Boulder 2700 Fire destroys more than 15 homes along Flathead Lake; pets escape
On Sunday evening, a wildfire that started Saturday near Flathead Lake had destroyed a number of homes and threatened the University of Montana Flathead Lake Biological Station.
On Saturday morning, the Confederated Salish and Kootenai Tribes discovered a fire, dubbed the Boulder 2700 Fire, in the Mission Mountains 8 miles east of Polson. It grew to 200 acres by midday.
But as winds shifted from the northeast on Sunday, the fire descended the mountainsides toward Flathead Lake, growing to more than 1,000 acres and burning 15 to 20 homes during Saturday night. Power was shut off to the area to prevent any further starts.
Authorities have closed Montana Highway 35 for 15 miles along the east side of Flathead Lake starting at mile-marker 6 outside Polson. An evacuation order was issued on Sunday from mile-markers 6 to 13 on Highway 35 and all of Finley Point. The Red Cross has opened a shelter for evacuees at the Linderman Gymnasium in Polson. Volunteers have rallied at Murdoch’s in Polson to take care of displaced livestock.
On Monday morning, a Northern Rockies Type 2 team took control of the fire. It’s yet unknown whether the recent rain helped to dampen the flames.
The fire was no longer an immediate threat to the Flathead Lake Biological Station at Yellow Bay, but the station was still without power and Internet service, according to the station’s Facebook post. They are using a backup generator. Staff made the decision to move all classes to the University of Montana campus for the rest of the summer. Long-term researchers and graduate students moved to temporary housing elsewhere.
Two pets became Facebook famous for escaping the fire.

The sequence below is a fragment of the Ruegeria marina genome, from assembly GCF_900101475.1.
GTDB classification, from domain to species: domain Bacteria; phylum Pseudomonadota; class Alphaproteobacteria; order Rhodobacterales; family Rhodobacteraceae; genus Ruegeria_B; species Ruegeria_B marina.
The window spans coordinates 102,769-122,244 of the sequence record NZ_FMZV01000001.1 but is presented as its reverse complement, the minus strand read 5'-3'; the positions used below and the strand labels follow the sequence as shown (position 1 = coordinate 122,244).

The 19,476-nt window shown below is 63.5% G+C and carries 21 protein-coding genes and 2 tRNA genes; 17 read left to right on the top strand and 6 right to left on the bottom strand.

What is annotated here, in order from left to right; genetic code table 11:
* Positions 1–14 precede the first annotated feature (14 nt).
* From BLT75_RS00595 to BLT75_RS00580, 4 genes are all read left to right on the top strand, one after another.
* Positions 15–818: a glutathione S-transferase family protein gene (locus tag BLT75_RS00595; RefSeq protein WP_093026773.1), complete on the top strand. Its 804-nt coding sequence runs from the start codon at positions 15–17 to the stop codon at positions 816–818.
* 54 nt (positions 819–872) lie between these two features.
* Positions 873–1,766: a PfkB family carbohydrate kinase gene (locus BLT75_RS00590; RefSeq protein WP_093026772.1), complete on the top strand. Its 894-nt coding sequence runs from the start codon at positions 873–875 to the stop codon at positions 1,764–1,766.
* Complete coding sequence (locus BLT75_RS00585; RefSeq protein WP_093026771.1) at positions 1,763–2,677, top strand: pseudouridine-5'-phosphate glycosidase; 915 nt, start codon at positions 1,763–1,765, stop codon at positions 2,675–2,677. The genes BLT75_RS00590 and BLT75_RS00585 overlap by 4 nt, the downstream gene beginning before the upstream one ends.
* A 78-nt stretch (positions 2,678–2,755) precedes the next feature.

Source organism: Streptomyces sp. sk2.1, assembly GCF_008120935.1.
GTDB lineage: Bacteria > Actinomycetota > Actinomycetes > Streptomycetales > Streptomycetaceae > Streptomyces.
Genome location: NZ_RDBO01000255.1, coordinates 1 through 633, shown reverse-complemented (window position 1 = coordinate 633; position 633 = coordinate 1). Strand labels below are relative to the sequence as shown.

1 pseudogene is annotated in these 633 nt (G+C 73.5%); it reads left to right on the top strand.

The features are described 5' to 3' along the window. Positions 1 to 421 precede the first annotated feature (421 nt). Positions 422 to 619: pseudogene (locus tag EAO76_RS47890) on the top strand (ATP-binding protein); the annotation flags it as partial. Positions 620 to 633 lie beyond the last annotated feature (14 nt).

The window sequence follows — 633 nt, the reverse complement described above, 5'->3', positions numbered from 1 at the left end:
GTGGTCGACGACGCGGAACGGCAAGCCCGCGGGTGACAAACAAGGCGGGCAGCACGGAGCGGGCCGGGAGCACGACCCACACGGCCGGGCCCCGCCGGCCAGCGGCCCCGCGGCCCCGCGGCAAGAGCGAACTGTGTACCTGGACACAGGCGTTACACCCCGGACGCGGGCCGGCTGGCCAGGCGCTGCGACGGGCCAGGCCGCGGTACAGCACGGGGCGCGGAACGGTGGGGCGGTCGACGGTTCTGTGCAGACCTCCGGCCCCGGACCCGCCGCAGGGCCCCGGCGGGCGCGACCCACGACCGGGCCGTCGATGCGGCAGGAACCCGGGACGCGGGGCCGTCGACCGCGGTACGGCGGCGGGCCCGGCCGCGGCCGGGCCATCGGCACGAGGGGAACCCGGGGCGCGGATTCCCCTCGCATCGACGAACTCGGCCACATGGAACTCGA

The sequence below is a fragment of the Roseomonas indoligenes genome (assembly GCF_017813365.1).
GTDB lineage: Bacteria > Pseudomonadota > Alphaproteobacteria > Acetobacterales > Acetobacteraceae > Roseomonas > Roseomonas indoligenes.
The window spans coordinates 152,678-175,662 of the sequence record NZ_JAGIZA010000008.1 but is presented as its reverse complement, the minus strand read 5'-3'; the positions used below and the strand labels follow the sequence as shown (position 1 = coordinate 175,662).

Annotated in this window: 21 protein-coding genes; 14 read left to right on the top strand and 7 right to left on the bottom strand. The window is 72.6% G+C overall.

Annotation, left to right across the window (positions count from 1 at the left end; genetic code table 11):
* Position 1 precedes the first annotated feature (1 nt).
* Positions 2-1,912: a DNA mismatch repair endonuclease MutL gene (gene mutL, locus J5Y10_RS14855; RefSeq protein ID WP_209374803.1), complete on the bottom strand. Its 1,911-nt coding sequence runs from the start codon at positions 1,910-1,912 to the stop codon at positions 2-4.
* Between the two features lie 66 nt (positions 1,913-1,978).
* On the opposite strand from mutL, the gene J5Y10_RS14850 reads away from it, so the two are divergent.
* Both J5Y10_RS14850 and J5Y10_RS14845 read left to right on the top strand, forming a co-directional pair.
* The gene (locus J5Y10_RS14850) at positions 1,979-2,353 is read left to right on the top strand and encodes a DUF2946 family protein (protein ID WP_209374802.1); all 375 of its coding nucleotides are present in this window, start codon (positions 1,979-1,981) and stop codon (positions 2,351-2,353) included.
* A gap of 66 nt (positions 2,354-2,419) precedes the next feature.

At one point on Sunday, the flames forced a black cat out onto a cliff near Finley Point. With nowhere to go as the fire neared, the cat reportedly made a last-ditch successful jump to a nearby fir tree. Finley Point firefighter Bryce Muench was able to convince the cat to crawl down a tree branch he offered into his arms, according to a post by Life Savers Animal Rescue.
The cat was singed and suffered respiratory issues but is doing well and the owners have been identified.
“It is our understanding that this cat’s family did lose their home so we will provide placement for this cat until they are able to be reunited,” the Life Savers Animal Rescue post said.
Also on Sunday, Jeremy Thomas posted a photo of a dog stranded on a private dock at Finley Point in Flathead Lake. A firefighter said the dog couldn’t escape because the ground beyond the dock was too hot to walk on. Thomas tried to rescue the dog but it was fearful and won’t let him on the dock. A Lake County search and rescue crew later retrieved the dog. The owners are yet to be identified.
A community meeting will be held at 6:30 p.m. at the Linderman gym in Polson. The cause of the fire is under investigation. The Flathead Reservation upped its fire restrictions to Stage 2 on July 17 due to extreme fire danger.
In other fire news, the Thorne Creek Fire north of Thompson Falls has burned about 17,500 acres and is not contained. The area received about a third of an inch of rain overnight but that can add to the hazards for firefighters since burned areas can be muddy and slippery.
Bret Witham died four years ago today fighting the 2017 Lolo Peak Fire, and the West Lolo Complex has already had four injuries. So fire commanders want to safeguard their crews as much as possible.
Crews are trying to shore up their fire lines to the south nearest the residential areas surrounding Thompson Falls. Evacuations have been ordered for residents along part of Blue Slide Road.
Some backburns may be used but crews want to avoid any additional spot fires. Since Monday is predicted to be one of the cooler days with high humidity, the crews hope to make as much headway as possible.
“We’re going to rob the fire of fuel as it nears our control line,” said Mark Goler, deputy incident commander. “It is a slow methodical process. We don’t want to move too fast because that in itself can cause an awful lot of problems that we want to avoid. Again, we meet the fire on our terms, not it coming to us.”
Contact reporter Laura Lundquist at email@example.com.